Special microscopy exposes a tumor's weak spot.
Metastasizing cancer cells do not destroy tissue, but crawl along the paths that have already been created by blood vessels, nerve bundles and other tissues. However, immune cells that fight the cancer cells take those same paths. This was demonstrated in research conducted by cell biologist Bettina Weigelin of Radboud university medical center in Nijmegen, the Netherlands. Using a sophisticated microscope, she was the first to record on camera how metastasizing tumor cells move through the body and how immune cells hunt them down. She was also able to record the effect of different forms of immune therapy on cancer.
Using a special microscope, i.e. a multiphoton laser scanning microscope*, Bettina Weigelin showed that the invasion of tumor cells into healthy tissue is not random. The cells crawl through cavities along blood vessels, between muscle tissues, or along nerve bundles. In fact, they choose the path of least resistance. This also means that the tumor does not damage the anatomy of the healthy tissue. Never before has this migration behavior of tumor cells been recorded with such clarity.
The body is not completely defenseless against migrating tumor cells. The natural immune system has the capacity to attack cancer cells. In some cases, the body can in this way repel and destroy the tumor cells, but in many cases, the tumor cells will multiply to the point where the immune system cannot catch up. This creates a kind of arms race between tumor cells and immune cells. The immune cells engage their entire arsenal in order to eradicate the tumor cells. In turn, the tumor cells are doing their best to disarm the immune cells and to make themselves invisible.
The battle front of the fight against cancer
In their pursuit of the tumor cells, immune cells also appear to choose the established pathways in the body. Using artificial connective tissue in the laboratory, Bettina Weigelin observed the interaction between tumor cells and a particular type of immune cells, so-called cytological T-lymphocytes (CTLs). She discovered that a repeated attack of CTLs is capable of killing immune-resistant cancer cells. She found this same effect in the living tissue of mice. The extent to which cancer cells were killed was the highest in regions where the concentration of CTLs was the highest.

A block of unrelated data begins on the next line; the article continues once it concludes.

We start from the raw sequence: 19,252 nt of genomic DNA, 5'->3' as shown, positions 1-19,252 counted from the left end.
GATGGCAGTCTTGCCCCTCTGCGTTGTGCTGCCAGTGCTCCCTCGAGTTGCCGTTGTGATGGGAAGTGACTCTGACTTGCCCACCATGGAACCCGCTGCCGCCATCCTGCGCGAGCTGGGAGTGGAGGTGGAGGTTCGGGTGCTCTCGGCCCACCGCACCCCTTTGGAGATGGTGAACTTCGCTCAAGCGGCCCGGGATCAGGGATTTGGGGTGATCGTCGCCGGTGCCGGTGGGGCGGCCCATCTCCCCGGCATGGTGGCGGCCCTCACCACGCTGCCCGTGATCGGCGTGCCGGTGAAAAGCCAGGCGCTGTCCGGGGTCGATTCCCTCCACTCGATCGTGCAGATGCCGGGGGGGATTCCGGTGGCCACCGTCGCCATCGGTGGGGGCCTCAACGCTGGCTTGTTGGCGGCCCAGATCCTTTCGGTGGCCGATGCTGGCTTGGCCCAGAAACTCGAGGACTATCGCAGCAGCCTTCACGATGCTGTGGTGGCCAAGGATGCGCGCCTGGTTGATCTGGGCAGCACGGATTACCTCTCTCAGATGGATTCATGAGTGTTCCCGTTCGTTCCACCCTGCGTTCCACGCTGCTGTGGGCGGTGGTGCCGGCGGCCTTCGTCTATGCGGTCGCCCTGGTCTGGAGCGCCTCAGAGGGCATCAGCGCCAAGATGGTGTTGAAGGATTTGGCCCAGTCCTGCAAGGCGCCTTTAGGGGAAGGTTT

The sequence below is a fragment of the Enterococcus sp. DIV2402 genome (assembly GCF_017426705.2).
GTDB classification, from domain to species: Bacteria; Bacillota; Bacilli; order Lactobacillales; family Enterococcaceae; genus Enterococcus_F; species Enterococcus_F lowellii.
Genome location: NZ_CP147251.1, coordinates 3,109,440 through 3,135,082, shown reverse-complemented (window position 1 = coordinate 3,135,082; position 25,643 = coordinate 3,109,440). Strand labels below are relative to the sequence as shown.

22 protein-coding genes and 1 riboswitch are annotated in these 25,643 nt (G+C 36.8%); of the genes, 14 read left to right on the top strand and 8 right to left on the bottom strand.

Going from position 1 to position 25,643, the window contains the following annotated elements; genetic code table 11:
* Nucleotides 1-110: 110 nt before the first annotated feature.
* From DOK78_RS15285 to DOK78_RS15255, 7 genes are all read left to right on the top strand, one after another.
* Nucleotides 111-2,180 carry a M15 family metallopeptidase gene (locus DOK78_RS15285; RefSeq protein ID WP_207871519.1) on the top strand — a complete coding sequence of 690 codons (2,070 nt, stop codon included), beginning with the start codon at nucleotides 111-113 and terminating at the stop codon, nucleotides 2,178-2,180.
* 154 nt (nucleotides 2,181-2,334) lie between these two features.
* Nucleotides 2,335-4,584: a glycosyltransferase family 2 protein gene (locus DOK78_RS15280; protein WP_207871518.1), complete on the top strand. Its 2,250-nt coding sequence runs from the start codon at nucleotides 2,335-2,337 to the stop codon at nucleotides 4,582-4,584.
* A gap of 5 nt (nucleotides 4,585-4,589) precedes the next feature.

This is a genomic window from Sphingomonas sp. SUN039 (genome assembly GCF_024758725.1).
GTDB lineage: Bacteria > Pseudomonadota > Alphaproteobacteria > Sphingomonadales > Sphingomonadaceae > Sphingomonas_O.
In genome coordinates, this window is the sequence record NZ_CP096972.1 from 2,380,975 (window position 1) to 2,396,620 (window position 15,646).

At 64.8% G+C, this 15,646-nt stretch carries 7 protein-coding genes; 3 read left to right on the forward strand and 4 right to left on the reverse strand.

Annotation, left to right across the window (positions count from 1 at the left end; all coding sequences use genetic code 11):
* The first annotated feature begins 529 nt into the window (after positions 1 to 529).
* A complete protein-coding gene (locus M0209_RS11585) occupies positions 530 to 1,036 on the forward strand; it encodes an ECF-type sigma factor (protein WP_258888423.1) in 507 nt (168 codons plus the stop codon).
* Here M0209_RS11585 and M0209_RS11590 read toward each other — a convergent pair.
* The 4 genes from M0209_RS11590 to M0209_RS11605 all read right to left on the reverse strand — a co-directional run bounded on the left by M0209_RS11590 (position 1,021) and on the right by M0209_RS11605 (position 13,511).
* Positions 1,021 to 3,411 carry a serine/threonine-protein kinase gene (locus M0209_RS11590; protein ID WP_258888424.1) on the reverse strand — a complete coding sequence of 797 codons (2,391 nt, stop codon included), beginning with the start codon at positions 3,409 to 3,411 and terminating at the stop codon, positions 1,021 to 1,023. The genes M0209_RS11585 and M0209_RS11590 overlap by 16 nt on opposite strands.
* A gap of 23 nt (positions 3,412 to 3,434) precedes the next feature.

Strengthening the immune system
It is possible to boost the natural immune system against cancer with the help of immunotherapy. One way to do that is by extracting CTL cells from the patient's body, multiplying them in the laboratory, and then to administer them again to the patient. This massive invasion of CTLs goes after the tumor cells that can no longer offer resistance to these superior numbers. The images made by Weigelin demonstrate that not only the number of active CTLs determines the success of the attack, but also the degree to which these immune cells can penetrate a tumor, and the longer life span they have subsequently.
A cocktail of therapies overcomes opposition
Even though therapy using reinforced CTLs is effective, tumor cells may still become resistant to this control method. Fortunately, there are more options. Another form of immunotherapy uses monoclonal antibodies. These are signal substances that adhere to the cancer cells, allowing the immune system to recognize these cells more readily and remove them more quickly. However, tumor cells may also resist this form of treatment. Bettina Weigelin discovered in experiments in mice that when both forms of immunotherapy are combined, tumor cells eventually succumb. In tumors that were treated with antibodies, the CTLs survived longer, were able to bind better to the tumor cells, and remained active longer in their attacks on tumor cells. This greatly improved the inhibition of tumor growth.